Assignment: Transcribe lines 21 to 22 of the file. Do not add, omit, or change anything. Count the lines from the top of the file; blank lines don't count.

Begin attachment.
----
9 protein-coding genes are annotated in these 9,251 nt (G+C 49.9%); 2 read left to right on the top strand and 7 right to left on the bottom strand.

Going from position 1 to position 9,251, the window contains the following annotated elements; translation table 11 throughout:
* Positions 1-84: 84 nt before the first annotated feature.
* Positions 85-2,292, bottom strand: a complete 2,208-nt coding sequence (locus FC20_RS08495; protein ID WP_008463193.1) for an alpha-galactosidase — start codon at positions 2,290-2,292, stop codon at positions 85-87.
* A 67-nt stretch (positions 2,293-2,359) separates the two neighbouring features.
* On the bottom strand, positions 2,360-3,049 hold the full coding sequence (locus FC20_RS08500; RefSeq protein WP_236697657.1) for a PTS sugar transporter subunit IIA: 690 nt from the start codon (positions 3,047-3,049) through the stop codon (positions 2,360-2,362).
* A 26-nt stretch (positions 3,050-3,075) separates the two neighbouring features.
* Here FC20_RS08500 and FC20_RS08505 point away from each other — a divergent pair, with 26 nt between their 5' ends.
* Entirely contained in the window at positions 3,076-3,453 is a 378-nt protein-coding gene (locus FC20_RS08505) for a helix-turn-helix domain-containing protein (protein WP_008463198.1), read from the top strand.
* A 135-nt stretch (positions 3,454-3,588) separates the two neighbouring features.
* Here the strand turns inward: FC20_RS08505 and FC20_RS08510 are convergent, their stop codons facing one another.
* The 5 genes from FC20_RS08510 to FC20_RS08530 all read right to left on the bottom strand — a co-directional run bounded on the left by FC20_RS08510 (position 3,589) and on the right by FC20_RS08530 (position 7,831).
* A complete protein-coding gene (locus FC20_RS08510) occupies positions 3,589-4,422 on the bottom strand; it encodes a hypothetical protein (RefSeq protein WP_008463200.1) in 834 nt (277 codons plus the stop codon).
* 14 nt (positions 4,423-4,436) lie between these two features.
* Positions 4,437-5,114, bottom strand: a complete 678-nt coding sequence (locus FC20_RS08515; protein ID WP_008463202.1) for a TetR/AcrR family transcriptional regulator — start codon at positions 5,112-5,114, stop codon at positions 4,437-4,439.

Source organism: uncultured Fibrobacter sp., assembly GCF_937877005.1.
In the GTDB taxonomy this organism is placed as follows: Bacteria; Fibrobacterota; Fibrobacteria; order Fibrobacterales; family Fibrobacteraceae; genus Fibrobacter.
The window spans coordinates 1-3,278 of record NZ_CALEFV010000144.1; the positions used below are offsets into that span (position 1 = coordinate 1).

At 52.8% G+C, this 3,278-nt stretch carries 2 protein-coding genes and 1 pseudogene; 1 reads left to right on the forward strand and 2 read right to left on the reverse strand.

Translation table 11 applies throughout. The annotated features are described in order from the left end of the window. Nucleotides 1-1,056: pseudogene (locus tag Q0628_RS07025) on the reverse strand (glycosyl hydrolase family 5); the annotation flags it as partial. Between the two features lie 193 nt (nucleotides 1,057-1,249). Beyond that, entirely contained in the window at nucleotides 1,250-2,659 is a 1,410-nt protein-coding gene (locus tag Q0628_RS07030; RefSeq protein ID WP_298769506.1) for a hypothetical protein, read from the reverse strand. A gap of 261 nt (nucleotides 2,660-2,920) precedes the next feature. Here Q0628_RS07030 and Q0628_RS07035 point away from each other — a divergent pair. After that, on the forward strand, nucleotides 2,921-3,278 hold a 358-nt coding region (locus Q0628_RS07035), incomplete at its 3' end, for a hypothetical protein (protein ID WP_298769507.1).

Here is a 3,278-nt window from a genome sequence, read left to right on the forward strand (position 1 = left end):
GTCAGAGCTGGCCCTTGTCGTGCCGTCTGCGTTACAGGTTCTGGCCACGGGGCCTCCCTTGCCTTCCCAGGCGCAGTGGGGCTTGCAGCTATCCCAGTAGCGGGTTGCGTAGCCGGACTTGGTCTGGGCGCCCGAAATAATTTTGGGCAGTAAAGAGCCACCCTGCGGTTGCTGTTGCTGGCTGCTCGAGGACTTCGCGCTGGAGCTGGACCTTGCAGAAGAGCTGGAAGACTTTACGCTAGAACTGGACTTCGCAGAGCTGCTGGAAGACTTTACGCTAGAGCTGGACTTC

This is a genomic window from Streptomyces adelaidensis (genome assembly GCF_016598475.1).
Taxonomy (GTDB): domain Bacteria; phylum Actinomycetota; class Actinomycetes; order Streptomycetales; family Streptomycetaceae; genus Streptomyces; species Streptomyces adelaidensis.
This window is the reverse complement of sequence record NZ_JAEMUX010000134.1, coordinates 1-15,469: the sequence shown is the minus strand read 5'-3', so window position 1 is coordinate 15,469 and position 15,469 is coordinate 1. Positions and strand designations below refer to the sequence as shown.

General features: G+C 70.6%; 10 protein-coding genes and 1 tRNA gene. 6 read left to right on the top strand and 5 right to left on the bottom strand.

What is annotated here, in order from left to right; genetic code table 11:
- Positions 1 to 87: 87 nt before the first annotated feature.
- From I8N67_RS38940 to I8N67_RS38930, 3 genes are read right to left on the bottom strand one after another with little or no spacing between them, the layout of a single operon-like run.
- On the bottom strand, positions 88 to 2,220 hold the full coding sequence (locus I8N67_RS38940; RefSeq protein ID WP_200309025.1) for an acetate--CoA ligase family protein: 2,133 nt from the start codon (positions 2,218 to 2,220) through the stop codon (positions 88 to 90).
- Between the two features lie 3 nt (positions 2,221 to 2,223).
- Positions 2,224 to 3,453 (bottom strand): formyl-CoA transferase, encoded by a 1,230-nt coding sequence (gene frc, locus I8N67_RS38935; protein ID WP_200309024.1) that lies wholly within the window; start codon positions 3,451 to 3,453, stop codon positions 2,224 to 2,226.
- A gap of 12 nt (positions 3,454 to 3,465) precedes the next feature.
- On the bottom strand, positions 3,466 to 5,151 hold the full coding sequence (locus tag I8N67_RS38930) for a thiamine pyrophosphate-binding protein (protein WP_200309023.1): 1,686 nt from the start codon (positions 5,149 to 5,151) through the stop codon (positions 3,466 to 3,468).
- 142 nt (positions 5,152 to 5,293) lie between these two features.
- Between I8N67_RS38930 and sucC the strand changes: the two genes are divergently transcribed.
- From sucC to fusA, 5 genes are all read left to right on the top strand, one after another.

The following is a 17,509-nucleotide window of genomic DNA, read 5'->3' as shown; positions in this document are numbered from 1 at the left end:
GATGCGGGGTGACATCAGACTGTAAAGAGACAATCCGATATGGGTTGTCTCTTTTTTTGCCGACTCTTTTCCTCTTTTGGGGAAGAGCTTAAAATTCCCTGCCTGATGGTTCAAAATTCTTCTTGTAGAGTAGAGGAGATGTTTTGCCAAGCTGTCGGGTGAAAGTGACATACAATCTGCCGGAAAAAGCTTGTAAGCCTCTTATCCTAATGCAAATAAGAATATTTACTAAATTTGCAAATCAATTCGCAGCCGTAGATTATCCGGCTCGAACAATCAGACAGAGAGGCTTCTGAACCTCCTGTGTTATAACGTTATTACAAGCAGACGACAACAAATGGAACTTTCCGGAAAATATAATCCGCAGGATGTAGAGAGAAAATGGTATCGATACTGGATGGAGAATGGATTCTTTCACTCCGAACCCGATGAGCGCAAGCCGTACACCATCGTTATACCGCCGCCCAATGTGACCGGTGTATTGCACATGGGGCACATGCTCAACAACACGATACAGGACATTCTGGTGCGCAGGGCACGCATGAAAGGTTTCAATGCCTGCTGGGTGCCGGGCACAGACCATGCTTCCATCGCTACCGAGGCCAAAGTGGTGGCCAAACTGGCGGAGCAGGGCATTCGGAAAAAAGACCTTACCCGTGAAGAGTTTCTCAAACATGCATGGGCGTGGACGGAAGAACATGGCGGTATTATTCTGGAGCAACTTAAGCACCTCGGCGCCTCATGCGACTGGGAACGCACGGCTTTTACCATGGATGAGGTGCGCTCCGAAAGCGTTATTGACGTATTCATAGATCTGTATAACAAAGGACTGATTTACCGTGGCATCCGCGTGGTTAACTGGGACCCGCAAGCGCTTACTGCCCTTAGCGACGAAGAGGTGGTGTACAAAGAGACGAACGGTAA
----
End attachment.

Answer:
Here is a 3,278-nt window from a genome sequence, read left to right on the forward strand (position 1 = left end):
GTCAGAGCTGGCCCTTGTCGTGCCGTCTGCGTTACAGGTTCTGGCCACGGGGCCTCCCTTGCCTTCCCAGGCGCAGTGGGGCTTGCAGCTATCCCAGTAGCGGGTTGCGTAGCCGGACTTGGTCTGGGCGCCCGAAATAATTTTGGGCAGTAAAGAGCCACCCTGCGGTTGCTGTTGCTGGCTGCTCGAGGACTTCGCGCTGGAGCTGGACCTTGCAGAAGAGCTGGAAGACTTTACGCTAGAACTGGACTTCGCAGAGCTGCTGGAAGACTTTACGCTAGAGCTGGACTTC